As far as historical injustices go, the Emmy Awards' refusal to acknowledge the existence of The Wire is right up there with pharmaceutical companies denying poor orphans their wares and our treatment of Vietnam War veterans. I know, I know - it's hard to find love among writer-type people in the media for this little show that couldn't win awards other than the Peabody, but what the Emmys did was unconscionable; indeed, to deny The Wire four Best Drama statuettes (season five didn't deserve one) was to deny an infant her binky, to deny a squirrel its immunity from jaywalking ordinances. So until the Emmy folks issue a formal apology to chronically giggly Wire creator David Simon and retroactively re-award the 2006-7 Best Supporting Actor/Drama trophy (won, I assume, by somebody on Boston Legal) to either Bodie, Bubs, Lester, Bunny, Bunk, Mr. Prezbo, Jay Landsman, Prop Joe, Snoop, Namond, Randy, Dukie, Michael, Carver, Rawls, Slim Charles or Clay Davis, I refuse to grace the Emmys with my tele-eyeballs. It's that simple.
To try and win over more rational-minded TV buffs, however, the Emmys have pumped out one of those crazy-outrageous viral videos that the kids today just can't get enough of. And it's everything you'd expect from an organization that honored Helen Hunt 37 times. Which is to say: tone-deaf, sledgehammer-subtle and unwittingly self-parodying.
The clip, "Emmy Speech Master Class," looses indie-gal-turned-stealth-comedic-weapon Parker Posey upon a gaggle of clueless, sincere acting students. As Posey steamrolls everything in her path, the classmates praise her skill and technique to the cameras, mockumentary-style. Somersaults through low-hanging hula hoops ensue.
One might knock the clip's manic energy (Posey's acting coach comes off as an amped-up acting coach's amped-up impression of an amped-up acting coach), its stale pop-cultural nods (asked to pitch a show from the podium, one of the actors yaps about vampires) or its telegraphed conclusion (of course the health scare proves merely an actorly flourish), but what it boils down to is this: Nothing in "Emmy Speech Master Class" is original or funny.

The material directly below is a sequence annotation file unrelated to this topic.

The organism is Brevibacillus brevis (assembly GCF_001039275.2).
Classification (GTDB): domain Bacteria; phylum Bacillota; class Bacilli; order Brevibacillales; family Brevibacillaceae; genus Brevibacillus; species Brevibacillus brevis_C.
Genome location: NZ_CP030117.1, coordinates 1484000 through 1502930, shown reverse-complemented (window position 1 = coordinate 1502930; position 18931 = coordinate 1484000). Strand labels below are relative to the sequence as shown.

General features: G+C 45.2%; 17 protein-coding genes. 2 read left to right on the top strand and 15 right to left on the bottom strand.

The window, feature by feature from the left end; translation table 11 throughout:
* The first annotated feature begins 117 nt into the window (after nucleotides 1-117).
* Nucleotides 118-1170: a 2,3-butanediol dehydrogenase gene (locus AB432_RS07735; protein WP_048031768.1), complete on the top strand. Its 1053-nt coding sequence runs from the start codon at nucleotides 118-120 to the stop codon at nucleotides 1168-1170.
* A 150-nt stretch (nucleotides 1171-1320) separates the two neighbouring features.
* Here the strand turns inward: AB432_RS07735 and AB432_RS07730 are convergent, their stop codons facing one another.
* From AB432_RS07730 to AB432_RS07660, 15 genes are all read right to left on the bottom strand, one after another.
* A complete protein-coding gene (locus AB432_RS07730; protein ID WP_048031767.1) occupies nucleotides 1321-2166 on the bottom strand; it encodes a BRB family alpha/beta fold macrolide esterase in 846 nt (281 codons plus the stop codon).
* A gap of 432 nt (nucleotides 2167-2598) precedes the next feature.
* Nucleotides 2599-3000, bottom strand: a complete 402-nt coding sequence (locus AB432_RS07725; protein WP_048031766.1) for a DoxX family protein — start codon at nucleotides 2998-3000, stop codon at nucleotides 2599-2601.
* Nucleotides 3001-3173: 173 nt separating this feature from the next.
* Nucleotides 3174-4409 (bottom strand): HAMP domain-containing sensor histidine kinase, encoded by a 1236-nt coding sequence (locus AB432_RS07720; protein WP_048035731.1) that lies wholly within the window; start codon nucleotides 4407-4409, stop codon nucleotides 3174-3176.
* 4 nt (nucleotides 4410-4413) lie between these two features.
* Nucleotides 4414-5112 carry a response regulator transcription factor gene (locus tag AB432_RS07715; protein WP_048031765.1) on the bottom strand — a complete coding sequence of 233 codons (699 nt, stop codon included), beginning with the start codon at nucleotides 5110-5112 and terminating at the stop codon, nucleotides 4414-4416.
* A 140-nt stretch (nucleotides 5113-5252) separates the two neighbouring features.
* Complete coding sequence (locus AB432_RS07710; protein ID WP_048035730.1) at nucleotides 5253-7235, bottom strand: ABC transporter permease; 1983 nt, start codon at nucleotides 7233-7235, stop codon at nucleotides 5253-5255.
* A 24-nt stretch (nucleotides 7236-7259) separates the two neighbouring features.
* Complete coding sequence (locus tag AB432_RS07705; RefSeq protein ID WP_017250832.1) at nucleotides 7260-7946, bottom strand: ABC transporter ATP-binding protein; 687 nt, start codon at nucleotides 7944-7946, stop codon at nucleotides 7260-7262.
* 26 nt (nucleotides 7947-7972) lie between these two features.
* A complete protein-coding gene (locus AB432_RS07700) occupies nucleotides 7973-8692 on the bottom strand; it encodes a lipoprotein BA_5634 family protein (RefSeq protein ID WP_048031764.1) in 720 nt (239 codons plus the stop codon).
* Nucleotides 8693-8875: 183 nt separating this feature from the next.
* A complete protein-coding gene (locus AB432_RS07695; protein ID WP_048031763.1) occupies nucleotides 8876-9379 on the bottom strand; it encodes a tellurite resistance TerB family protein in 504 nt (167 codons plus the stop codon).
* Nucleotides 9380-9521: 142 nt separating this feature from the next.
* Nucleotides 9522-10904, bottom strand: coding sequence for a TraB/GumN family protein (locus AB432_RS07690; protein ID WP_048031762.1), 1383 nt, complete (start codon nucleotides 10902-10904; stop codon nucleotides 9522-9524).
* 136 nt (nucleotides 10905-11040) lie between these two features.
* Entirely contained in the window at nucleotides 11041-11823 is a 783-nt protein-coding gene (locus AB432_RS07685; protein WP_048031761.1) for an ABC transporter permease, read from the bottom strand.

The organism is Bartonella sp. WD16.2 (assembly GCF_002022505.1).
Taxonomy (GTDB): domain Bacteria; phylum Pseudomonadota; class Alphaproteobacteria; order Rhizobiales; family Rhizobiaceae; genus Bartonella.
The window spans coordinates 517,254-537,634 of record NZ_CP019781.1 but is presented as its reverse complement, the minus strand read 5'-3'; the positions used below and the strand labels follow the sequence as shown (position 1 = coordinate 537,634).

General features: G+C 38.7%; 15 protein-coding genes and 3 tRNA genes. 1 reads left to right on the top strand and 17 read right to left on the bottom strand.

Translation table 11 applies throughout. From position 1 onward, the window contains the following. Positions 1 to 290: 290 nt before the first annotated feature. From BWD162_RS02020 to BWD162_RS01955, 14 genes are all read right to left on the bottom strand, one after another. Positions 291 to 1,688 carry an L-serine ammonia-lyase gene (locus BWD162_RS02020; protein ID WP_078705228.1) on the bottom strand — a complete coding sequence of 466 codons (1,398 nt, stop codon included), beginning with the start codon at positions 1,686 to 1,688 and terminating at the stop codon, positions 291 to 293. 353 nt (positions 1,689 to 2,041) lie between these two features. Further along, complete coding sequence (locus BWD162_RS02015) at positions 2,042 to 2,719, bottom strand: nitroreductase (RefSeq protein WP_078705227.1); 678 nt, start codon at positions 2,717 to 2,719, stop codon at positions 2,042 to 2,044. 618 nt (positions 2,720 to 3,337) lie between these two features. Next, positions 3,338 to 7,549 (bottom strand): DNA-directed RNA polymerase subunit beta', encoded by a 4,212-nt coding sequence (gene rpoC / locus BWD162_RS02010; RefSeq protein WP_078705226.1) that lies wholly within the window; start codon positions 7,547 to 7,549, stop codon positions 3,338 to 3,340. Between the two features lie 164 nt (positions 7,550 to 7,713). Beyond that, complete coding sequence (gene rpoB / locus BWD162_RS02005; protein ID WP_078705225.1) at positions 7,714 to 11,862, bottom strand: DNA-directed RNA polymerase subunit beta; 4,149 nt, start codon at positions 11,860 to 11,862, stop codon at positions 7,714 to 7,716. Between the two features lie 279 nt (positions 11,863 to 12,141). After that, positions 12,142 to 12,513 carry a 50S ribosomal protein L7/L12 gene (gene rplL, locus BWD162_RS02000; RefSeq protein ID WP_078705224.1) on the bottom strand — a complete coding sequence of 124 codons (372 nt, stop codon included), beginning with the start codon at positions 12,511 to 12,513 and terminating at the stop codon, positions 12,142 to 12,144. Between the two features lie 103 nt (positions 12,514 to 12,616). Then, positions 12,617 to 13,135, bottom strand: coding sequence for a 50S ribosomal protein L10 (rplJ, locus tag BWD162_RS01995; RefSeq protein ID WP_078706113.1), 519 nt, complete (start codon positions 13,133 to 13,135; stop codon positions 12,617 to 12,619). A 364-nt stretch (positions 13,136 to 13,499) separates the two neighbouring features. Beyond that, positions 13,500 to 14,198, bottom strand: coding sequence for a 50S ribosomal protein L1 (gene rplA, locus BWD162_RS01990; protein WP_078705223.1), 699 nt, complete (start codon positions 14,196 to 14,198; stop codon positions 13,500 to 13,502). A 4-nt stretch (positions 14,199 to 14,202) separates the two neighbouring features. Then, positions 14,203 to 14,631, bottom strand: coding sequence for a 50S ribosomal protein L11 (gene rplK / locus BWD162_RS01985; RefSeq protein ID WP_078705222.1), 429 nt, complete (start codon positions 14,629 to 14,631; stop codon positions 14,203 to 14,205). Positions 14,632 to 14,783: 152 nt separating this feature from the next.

Award-speech humor is practically its own comedic genre at this point: Cry! Selflessly acknowledge your peers! Fend off the rising swells of the orchestra! Similarly, we might need a Constitutional amendment to curb the violent overuse of the mockumentary format, employed by 92.5 percent of all comic-minded web clips. As for the gags, the level of sophistication peaks when Posey teaches her charges how to behave if they don't win, so that they don't have egg on their faces. Cut to… Posey smashing eggs in their faces. Subtlety does not rank among this clip's charms.
And then there's Posey herself, whose performance exists on a louder, broader, Shatnerian plane than any video of this ilk needs or deserves. One could argue that her over-the-top shtick is the whole point - her character's name is JA,N, short for "Just Act, Naturally" - but it's as if she's being paid by unit of overexertion; she's exhausting to watch. And that's before a weird mid-clip detour into product-plug territory, in which she throws a little love in the direction of Audi's in-car tech dashboard thingie. Intentional or no, it's another distraction in a clip that's already overdistracted.
I wasn't going to watch the Emmys before viewing "Emmy Speech Master Class," so clearly I'm not going to watch it now - well, unless somebody can guarantee not only that Giancarlo Esposito will win, but that he'll accept the award in character. Skip the show. Skip the clip. Have a nice weekend.